Scarily relatable, surprisingly humorous, undeniably intriguing, Eric Ford Holevinski’s indie film “The Restaurant” has it all—from moments every food industry worker will understand to startling, jump-out-of-your-seat scares. As his first endeavor in filmmaking, Ford seems to have found subject material that draws from personal and universal experiences, while maintaining both humorous and horrifying themes. “The Restaurant,” a comedy-horror centered around a fast-paced New York City Italian restaurant, leads viewers into a spiral of scares and laughs as the busboy discovers a dark secret the manager is keeping. The secret? A customer-hungry entity in the basement that must be fed for the rave reviews to keep flooding in. Being his first foray into the indie film industry, Ford explained the motivations, developments and experiences of his career in the film industry in a Q&A.
James Duncan is the author of Blood Republic, arguably the first-ever “Libertarian” political-thriller. Published by Primal Light Press, the highly praised work of fiction has arrived just in time for the current-election cracks within the two-party system, leading many readers to the question, “did the author have a crystal ball?”
During the closing hours of the tightest presidential election in US history, firebrand Annie Daniels is a Democratic-socialist senator determined to win the White House. She dreams of eradicating injustice, and hopefully, saving her dying daughter’s life. Major Amos Daniels, her conservative Green Beret brother, might have something to say about that though, if her plans go against his faith. As an Electoral College tie nears, the country erupts into rioting, and Annie and Amos are thrust to opposite ends of a constitutional crisis with guns drawn. Will the Daniels family find common ground above ideology to prevent a second civil war? Or, will an unknown enemy-of-the-state escape justice while pushing the nation into chaos?
Many American colleges are insular freak shows resembling the Duggar family – except the incest is intellectual. And their Duggar-like offspring, political lobotomees untroubled by self-doubt, want to save the world. Justice is their business, and business is good.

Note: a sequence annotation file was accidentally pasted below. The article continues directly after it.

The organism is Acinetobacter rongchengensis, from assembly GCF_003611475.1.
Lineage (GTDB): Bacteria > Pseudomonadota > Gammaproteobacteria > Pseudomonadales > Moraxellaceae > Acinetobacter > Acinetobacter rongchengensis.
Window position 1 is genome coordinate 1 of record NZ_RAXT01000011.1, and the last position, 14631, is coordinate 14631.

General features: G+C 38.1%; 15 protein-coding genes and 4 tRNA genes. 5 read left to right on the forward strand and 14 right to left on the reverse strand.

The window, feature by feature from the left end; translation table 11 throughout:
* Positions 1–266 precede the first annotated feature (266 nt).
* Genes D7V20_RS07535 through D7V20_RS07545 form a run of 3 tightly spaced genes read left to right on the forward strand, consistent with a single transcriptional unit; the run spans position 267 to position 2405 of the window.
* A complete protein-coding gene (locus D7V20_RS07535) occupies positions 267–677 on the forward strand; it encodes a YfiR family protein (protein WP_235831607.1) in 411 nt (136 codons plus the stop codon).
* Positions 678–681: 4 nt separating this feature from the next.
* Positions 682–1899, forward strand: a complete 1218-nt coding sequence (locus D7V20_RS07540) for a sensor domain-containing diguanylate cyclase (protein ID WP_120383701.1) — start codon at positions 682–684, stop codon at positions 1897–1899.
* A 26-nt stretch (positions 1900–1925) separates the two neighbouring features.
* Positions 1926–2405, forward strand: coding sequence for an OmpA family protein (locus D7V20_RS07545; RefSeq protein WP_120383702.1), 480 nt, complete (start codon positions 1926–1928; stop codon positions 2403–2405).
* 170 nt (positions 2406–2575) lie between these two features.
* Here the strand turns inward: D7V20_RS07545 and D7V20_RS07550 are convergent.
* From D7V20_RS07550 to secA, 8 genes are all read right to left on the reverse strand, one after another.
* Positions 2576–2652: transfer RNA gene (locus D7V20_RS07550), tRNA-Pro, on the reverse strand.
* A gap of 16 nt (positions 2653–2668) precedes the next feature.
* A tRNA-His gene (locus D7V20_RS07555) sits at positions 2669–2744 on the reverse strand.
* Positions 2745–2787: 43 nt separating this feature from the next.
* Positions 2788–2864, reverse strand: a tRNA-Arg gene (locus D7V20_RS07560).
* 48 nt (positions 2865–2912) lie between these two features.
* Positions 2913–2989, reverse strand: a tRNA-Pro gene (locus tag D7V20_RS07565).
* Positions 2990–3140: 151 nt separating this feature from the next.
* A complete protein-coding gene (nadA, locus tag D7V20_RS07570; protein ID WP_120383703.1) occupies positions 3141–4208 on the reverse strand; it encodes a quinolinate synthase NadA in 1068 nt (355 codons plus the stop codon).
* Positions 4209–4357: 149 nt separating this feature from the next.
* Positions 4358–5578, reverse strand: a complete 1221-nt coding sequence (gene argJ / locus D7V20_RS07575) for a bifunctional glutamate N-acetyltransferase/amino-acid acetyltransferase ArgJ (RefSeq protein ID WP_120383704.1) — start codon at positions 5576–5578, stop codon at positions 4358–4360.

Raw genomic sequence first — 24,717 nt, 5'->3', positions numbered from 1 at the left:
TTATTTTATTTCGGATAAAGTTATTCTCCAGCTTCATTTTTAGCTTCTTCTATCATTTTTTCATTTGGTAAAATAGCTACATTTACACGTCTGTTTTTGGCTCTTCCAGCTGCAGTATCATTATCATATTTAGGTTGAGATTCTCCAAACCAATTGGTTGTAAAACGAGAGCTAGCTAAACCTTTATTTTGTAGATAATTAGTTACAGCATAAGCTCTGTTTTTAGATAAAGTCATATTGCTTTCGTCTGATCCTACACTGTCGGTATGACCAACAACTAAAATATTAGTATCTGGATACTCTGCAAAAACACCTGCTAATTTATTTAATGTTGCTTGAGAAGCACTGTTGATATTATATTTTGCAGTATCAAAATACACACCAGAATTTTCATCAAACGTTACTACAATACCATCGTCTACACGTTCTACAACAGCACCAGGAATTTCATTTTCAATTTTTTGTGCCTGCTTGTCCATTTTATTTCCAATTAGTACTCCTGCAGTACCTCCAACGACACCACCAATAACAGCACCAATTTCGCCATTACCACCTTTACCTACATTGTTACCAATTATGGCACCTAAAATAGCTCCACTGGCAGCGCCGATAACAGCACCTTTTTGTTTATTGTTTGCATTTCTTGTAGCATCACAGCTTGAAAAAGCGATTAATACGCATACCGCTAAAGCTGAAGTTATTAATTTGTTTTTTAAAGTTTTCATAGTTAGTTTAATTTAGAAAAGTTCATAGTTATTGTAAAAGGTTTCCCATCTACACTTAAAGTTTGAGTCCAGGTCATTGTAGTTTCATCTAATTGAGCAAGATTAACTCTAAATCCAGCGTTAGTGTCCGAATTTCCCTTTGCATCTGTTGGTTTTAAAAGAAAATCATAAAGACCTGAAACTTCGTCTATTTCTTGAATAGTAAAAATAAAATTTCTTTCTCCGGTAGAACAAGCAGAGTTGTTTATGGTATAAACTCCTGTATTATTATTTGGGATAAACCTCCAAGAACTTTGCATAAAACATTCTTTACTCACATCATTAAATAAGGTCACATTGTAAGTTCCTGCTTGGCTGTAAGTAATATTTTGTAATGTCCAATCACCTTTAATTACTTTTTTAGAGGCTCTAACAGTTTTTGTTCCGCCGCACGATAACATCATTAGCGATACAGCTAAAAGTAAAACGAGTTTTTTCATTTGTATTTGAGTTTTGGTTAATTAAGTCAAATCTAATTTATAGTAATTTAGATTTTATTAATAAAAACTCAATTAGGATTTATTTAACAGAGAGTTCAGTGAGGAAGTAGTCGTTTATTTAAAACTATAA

We need to talk about the role that provocative comedy holds today in a progressive world.
It isn’t so much that college students are too politically correct (whatever your definition of that concept is), it’s that comedy in our progressive society today can no longer afford to be crass, or provocative for the sake of being offensive. Sexist humor and racist humor can no longer exist in comedy because these concepts are based on archaic ideals that have perpetrated injustice against minorities in the past….
So, yes, Mr. Seinfeld, we college students are politically correct. We will call out sexism and racism if we hear it. But if you’re going to come to my college and perform in front of me, be prepared to write up a set that doesn’t just offend me, but has something to say.
Oh, would that Political Correctness could Borg the world, submitting everyone to a frictionless, unified consciousness while actualizing our individuated diversities. As Arthur Allen Leff observes, “[w]hat we want, Heaven help us, is simultaneously to be perfectly ruled and perfectly free, that is, at the same time to discover the right and the good and to create it.” Until that deliverance, we must ensure the progress thus far made. Doing so requires domesticating comedy, proscribing jokes that “can no longer exist” because they reprise the hateful past. Moreover, comedy can’t simply amuse; like propaganda, it must improve us (Read Nick Gillespie’s excellent take-down of such “[d]idactic [a]rt.”)
Our third nominee for the Trailer of the Year Award is definitely going to be a long shot in taking the top prize, but it’s a fun trailer full of all the right camera shots, a campy tone, with accelerating soundtrack all topped with Kevin Bacon as the bad guy with a mustache that might win ‘Stache of the Year.
Two young boys come across an abandoned police cruiser with the keys still inside, they decide to leave well enough alone, walk to the nearest adult and tell them what they found. Oh no, wait… that’s the boring version. These kids take that sucker for joyride. Sirens, lights and high speed, it’s all fun and games until the cop (Bacon) who left it behind comes looking for it.
Film opens August 7, I hope it’s as campy-fun as the trailer.
by Hugh Howey
One of the first major success stories of the self-publishing revolution, Wool is the tale of a post nuclear war dystopia where what remains of the human race is confined underground in a giant silo stretching deep into the earth. The silo lives under strict protocols which begin to unravel when a new Sheriff investigates a recent series of murders.
A large part of what made this book compelling was its surprising twists, so SPOILERS AHEAD:
What I learned, Part 1 – Bold choices early in a story can give a reader a sense of uneasiness which can carry through the whole book. The first two main viewpoint characters, the original Sheriff and the original Mayor are both killed within the first 1/3 of the novel. Because they are both quite likable and resourceful, as a reader we can never be quite sure that our newest main character is going to survive. It was a risky choice because it may have alienated readers, but I found it to be very successful.